Yannis Gaitis was a restless and inventive man with a strong need to question things coupled with an innate sense of humor. These qualities characterize his art and are embodied in his signature little men.
The little man, a kind of “everyman,” appeared in Gaitis’ painting in the early sixties. He was gradually standardized, schematized and became the protagonist of his compositions, rhythmically repeated in a multitude of combinations. The little man later moved beyond the strict confines of the two-dimensional painted image. He went on to occupy three-dimensional space, decorating furniture and all sorts of everyday utilitarian objects, entered the realm of fashion, and starred in environments and happenings as a finally living human being.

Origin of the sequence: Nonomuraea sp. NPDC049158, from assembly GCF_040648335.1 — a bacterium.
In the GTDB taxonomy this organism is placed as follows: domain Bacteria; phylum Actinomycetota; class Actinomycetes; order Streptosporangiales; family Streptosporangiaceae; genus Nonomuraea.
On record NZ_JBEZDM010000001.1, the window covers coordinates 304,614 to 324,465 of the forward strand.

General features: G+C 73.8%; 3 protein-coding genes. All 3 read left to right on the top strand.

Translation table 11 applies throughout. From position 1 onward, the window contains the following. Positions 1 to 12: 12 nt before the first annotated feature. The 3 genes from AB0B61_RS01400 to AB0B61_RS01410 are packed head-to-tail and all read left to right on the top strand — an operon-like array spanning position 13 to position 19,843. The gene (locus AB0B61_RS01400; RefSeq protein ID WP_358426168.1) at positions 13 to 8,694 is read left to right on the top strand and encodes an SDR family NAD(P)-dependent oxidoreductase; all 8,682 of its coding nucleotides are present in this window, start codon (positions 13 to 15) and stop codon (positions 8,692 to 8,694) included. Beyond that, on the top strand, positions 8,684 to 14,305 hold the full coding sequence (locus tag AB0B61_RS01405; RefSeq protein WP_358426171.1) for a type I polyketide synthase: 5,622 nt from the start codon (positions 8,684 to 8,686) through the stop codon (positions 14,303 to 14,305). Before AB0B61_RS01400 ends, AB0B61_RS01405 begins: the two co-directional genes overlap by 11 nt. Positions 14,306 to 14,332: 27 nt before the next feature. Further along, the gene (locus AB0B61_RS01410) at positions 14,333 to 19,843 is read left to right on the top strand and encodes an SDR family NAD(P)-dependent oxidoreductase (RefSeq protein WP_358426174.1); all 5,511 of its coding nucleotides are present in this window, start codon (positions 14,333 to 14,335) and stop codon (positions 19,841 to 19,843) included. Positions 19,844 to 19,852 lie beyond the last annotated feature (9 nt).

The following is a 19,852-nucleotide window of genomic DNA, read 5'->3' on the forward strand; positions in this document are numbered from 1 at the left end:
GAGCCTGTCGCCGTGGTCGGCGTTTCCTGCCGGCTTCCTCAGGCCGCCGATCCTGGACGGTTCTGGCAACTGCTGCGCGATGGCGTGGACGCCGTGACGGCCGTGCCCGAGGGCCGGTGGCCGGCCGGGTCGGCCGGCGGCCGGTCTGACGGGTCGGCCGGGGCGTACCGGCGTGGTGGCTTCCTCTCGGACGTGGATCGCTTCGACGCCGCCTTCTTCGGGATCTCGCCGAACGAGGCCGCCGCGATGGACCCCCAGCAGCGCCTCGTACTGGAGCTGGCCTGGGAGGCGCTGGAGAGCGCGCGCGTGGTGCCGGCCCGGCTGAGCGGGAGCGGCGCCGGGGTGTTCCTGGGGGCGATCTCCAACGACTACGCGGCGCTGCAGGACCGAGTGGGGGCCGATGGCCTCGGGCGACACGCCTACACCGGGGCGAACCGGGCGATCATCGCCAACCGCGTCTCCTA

“Mass Transport” is an expression of Gaitis’ critical as well as ironic view of the homogenization, encapsulation and isolation of humankind in urban centers. The double title – “Mass Transport” or “General Transport” – provokes a number of different associations.